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Below are the 12 most recent journal entries recorded in toetinmibuzz's InsaneJournal:

    Monday, March 25th, 2013
    8:56 pm
    ‘My Amityville Horror,’ a Haunting Documentary
    Previously penny stock egghead internal Ford documents conflict with the finding penny stock egghead review only tires were to blame and call into question federal agency's decision not to open a full investigation into Explorer accidents.
    Disagreements over how Congress should proceed on ending the military's "don't ask, don't tell" policy are dividing gay rights groups

    as lawmakers are trying to determine how to proceed on the issue. The schism could rip apart a year-long effort to end the

    Pentagon's ban on gay men and lesbians openThe Supreme Court on

    Tuesday ruled unanimously that a group of stockholders may proceed with its lawsuit against the makers of the nasal spray cold remedy Zicam, saying the manufacturer should

    have disclosed that some who used the product lost their sense of smell. In a new show, the Museum of Modern Art taps its own collection to offer a revised definition of design.
    Three MIT faculty are among 21 mathematicians, theoretical physicists and theoretical computer scientists who have

    been selected by the Simons Foundation as Simons Investigators.The
    MIT recipients are Shafi Goldwasser, professor of computer science and engineering; Alice Guionnet, who will join MIT in September as a professor of mathematics; and Paul Seidel, professor of mathematics.Simons Investigators receive $100,000 annually to support their research. The support is for an initial period of five years, with the possibility of renewal for an additional five years.
    The goal of the program is to provide a stable base of support for outstanding scientists in their most productive years, enabling them to undertake long-term study of fundamental

    has had tremendous impact on the

    development of cryptography and complexity theory.
    She has created rigorous definitions and constructions

    of well-known primitives such as encryption schemes (both public- and private-key versions) and digital signatures, as well as brand-new ones that she invented: zero-knowledge interactive proof systems. Goldwasser suggested efficient probabilistic primality testers as a means of recognizing (and generating) prime numbers, addressing an algorithmic problem of great significance; these output short proofs of primality, based on the theory of elliptic curves.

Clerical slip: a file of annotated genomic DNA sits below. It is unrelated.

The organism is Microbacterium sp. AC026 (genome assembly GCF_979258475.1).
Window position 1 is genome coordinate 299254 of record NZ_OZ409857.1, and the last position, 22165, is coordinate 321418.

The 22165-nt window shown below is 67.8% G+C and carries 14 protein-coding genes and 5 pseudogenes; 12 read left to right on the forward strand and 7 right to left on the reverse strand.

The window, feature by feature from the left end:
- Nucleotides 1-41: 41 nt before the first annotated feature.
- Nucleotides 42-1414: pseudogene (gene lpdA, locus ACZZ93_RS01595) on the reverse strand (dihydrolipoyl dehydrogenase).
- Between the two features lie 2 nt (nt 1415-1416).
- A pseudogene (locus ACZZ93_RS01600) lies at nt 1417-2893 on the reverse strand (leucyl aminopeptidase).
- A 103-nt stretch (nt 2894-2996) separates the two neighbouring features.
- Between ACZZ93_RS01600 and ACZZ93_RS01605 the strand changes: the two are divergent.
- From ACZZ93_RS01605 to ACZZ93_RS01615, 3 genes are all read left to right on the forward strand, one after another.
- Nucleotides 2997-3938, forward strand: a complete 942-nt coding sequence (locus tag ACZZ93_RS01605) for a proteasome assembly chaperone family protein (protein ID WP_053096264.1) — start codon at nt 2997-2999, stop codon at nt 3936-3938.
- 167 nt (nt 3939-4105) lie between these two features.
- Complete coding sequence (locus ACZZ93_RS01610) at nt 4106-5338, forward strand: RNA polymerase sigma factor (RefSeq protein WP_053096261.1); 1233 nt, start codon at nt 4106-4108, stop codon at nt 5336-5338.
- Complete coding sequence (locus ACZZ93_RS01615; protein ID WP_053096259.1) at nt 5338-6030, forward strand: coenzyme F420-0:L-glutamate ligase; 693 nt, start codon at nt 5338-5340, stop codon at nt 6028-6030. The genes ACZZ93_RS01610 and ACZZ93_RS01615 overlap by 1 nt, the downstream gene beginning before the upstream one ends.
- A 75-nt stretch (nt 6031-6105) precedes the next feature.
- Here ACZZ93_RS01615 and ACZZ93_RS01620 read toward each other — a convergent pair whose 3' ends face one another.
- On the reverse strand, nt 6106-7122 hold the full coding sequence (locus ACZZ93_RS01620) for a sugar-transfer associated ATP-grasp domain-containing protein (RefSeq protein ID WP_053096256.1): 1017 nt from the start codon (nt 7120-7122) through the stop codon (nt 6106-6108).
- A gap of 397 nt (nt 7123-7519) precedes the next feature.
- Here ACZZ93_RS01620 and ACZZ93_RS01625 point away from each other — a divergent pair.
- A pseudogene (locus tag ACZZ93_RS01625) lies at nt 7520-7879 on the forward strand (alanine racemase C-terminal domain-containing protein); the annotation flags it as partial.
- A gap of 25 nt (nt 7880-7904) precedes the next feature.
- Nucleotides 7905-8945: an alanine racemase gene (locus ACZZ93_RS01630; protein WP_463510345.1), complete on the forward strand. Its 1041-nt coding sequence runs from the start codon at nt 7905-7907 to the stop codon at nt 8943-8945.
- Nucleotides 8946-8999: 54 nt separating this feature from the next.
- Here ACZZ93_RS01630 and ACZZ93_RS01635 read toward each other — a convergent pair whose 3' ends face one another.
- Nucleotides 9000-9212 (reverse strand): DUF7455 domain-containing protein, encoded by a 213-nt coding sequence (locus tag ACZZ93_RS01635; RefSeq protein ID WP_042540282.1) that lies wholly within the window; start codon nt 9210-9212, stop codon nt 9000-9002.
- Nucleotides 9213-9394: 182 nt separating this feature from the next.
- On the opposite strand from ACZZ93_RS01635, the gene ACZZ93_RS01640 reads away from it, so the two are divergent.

Continuing her work on interactive proofs, she suggested the notion of two-prover systems, which have turned out to be important in complexity theory.
    In recent work, Goldwasser has adapted ideas from interactive proofs to show how a client can delegate computation to a not-so-trusted server and verify that the computation of the server is correct. She showed that this technique is applicable to a rich class of computational problems.Guionnet’s
    work on large deviations for spectra of random matrices has extended the large deviation principle to the context of Dan-Virgil Voiculescu’s free probability theory. In a series of works with Thierry Cabanal-Duvillard, Mireille Capitaine


    Philippe Biane, she proved various large-deviation bounds in this more

    general setting.
    These bounds enabled her to prove an inequality between the two notions of free entropy given by Voiculescu, settling half of the most important question in the field.
    With her former students Mylène

    Maïda and Édouard Maurel-Segala, and more recently with Vaughan Jones and Dimitri Shlyakhtenko, Guionnet has studied statistical mechanics on random graphs through multi-matrix models. This work on the general Potts models on random graphs branches out in promising directions of operator algebra theory.
    Guionnet has also done work on statistical mechanics of disordered systems (and in particular the dynamics and aging of spin glasses), random matrices (with an emphasis on the combinatorics of maps) and operator algebra.Seidel has done major work on the border of symplectic and algebraic geometry. His work is distinguished by an understanding of very abstract algebraic constructs (such as derived twisted categories) in sufficiently concrete terms to derive results about the analytic/geometric objects at the basis of symplectic geometry. In this way Seidel has made substantial advances towards proving Maxim Kontsevich’s homological

    mirror symmetry conjecture, actually proving the conjecture in several special cases. Jointly with Ivan Smith, Seidel constructed the first deformationally non-standard examples of Stein complex structures on a Euclidean space.
    With his former student Mohammed Abouzaid, he has developed this into a powerful technique to construct infinitely many examples of non-symplectomorphic Stein structures on a any smooth manifold of dimension greater than four.
    Emerson Etem had his first NHL goal and an assist, defenseman Francois Beauchemin scored two goals, and the Anaheim Ducks beat the San Jose Sharks 5-3

    Monday night for their 12th consecutive home victory.
    The Local Living school columnist doesn't have any school-age children

    living with him, so he has no clue how to enrich their educations during

    the holidays. On orders from his editor, he checked with educators throughout the region and found some great ideas.
    Analysts say uprising will be forced to retreat absent foreign
    8:54 pm
    On Pro Basketball: Miami Heat Are on a Path of Little Resistance
    My sister's wedding penny stock egghead six months away.
    Like most google sniper review she wants to be in top shape when she says "I do." But like any budget-strapped young professional, she doesn't want to pay to get there.
    No $100-a-month gym membership.